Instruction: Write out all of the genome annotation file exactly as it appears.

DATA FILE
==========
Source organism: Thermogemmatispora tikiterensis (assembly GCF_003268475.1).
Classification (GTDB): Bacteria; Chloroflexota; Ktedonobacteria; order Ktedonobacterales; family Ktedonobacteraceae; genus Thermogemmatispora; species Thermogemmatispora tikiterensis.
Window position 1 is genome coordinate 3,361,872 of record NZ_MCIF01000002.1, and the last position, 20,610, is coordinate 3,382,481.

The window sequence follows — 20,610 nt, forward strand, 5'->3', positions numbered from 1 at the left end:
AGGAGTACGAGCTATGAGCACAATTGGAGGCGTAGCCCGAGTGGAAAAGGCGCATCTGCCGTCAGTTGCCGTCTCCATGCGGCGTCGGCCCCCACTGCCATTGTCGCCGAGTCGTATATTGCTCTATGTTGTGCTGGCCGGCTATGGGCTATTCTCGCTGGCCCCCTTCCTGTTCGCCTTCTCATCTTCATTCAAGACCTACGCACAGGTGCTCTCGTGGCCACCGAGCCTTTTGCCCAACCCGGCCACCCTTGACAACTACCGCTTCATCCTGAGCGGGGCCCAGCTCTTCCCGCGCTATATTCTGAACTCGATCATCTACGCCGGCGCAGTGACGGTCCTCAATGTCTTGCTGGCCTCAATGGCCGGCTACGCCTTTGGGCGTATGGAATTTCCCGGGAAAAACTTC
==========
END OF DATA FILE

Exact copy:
Source organism: Thermogemmatispora tikiterensis (assembly GCF_003268475.1).
Classification (GTDB): Bacteria; Chloroflexota; Ktedonobacteria; order Ktedonobacterales; family Ktedonobacteraceae; genus Thermogemmatispora; species Thermogemmatispora tikiterensis.
Window position 1 is genome coordinate 3,361,872 of record NZ_MCIF01000002.1, and the last position, 20,610, is coordinate 3,382,481.

The window sequence follows — 20,610 nt, forward strand, 5'->3', positions numbered from 1 at the left end:
AGGAGTACGAGCTATGAGCACAATTGGAGGCGTAGCCCGAGTGGAAAAGGCGCATCTGCCGTCAGTTGCCGTCTCCATGCGGCGTCGGCCCCCACTGCCATTGTCGCCGAGTCGTATATTGCTCTATGTTGTGCTGGCCGGCTATGGGCTATTCTCGCTGGCCCCCTTCCTGTTCGCCTTCTCATCTTCATTCAAGACCTACGCACAGGTGCTCTCGTGGCCACCGAGCCTTTTGCCCAACCCGGCCACCCTTGACAACTACCGCTTCATCCTGAGCGGGGCCCAGCTCTTCCCGCGCTATATTCTGAACTCGATCATCTACGCCGGCGCAGTGACGGTCCTCAATGTCTTGCTGGCCTCAATGGCCGGCTACGCCTTTGGGCGTATGGAATTTCCCGGGAAAAACTTC